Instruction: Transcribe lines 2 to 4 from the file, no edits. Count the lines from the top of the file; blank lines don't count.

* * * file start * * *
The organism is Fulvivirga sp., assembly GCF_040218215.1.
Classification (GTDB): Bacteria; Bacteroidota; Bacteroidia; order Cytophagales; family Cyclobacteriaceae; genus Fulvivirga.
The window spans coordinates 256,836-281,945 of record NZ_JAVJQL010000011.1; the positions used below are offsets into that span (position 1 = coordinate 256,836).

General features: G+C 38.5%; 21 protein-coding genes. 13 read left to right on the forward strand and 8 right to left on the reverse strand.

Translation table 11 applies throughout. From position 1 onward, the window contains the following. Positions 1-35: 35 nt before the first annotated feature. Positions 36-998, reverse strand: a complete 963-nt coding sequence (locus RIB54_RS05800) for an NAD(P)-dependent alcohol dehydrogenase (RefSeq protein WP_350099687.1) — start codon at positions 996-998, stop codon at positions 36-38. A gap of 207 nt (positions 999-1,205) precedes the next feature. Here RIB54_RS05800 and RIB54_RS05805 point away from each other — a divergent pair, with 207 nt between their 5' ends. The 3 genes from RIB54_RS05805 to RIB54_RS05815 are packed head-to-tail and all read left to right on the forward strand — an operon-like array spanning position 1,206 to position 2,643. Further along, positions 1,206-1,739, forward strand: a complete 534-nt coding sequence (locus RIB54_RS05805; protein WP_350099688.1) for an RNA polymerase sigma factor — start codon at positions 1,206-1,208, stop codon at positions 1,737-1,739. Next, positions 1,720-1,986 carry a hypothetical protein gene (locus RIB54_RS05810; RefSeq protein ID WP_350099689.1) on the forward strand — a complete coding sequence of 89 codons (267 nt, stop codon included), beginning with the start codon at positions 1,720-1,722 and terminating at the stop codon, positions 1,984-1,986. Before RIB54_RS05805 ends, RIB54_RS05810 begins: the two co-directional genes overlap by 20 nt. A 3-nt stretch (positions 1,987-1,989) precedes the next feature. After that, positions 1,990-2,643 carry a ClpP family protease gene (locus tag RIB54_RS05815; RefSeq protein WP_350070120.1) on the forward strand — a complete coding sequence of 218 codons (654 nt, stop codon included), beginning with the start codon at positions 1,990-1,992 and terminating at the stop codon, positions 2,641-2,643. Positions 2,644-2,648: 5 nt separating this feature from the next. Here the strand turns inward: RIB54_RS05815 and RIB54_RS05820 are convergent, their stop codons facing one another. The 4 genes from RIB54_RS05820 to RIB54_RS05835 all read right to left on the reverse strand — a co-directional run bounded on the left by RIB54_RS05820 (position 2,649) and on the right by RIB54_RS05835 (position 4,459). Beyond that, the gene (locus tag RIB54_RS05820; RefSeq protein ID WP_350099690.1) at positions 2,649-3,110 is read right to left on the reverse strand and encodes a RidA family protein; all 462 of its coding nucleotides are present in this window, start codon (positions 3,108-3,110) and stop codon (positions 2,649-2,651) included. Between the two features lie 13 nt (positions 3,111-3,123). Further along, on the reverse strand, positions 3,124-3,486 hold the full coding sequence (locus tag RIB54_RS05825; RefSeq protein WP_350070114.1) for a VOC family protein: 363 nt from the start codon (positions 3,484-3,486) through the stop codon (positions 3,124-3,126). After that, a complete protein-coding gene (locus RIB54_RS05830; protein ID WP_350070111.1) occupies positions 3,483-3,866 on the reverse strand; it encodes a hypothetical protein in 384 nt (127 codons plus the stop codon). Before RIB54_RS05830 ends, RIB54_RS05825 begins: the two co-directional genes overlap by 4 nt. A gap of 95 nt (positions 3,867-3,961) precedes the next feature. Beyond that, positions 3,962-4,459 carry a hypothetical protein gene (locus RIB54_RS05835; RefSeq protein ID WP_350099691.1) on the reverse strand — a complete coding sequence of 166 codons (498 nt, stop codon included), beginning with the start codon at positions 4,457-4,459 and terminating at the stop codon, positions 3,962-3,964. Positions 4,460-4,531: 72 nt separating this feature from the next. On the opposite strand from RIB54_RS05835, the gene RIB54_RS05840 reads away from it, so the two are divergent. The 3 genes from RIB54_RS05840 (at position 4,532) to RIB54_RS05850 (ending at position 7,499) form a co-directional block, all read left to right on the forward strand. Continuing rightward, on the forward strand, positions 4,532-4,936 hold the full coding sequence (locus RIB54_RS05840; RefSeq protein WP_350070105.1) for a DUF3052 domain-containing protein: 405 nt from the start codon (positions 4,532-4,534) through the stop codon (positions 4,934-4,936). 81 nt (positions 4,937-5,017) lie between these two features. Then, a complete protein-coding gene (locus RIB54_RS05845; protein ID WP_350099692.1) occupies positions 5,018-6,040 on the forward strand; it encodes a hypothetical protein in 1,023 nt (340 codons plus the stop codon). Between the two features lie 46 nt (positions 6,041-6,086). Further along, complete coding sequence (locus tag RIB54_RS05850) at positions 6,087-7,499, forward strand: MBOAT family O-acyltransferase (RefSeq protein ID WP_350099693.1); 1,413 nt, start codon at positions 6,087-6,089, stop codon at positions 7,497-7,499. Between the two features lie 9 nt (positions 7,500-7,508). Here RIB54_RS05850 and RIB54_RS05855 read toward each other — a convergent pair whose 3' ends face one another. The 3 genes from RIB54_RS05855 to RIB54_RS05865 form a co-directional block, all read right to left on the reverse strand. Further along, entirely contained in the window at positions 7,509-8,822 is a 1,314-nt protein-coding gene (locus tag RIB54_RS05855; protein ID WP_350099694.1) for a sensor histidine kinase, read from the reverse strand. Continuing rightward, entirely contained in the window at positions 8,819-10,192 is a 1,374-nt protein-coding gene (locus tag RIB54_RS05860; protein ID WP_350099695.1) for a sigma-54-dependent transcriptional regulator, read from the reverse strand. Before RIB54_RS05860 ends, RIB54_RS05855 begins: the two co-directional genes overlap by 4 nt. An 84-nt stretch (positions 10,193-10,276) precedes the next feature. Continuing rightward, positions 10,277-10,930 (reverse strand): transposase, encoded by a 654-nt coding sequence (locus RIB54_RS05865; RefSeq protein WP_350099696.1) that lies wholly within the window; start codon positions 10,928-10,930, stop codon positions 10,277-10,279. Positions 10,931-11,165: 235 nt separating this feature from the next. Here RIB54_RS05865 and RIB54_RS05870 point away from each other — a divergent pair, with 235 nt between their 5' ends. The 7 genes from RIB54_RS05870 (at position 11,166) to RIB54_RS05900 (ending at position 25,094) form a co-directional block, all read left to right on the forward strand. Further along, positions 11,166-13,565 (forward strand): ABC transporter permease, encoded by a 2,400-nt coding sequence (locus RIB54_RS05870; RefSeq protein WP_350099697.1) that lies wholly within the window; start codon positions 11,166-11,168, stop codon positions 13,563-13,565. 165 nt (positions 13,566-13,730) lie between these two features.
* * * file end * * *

Classification (GTDB): Bacteria; Bacteroidota; Bacteroidia; order Cytophagales; family Cyclobacteriaceae; genus Fulvivirga.
The window spans coordinates 256,836-281,945 of record NZ_JAVJQL010000011.1; the positions used below are offsets into that span (position 1 = coordinate 256,836).

General features: G+C 38.5%; 21 protein-coding genes. 13 read left to right on the forward strand and 8 right to left on the reverse strand.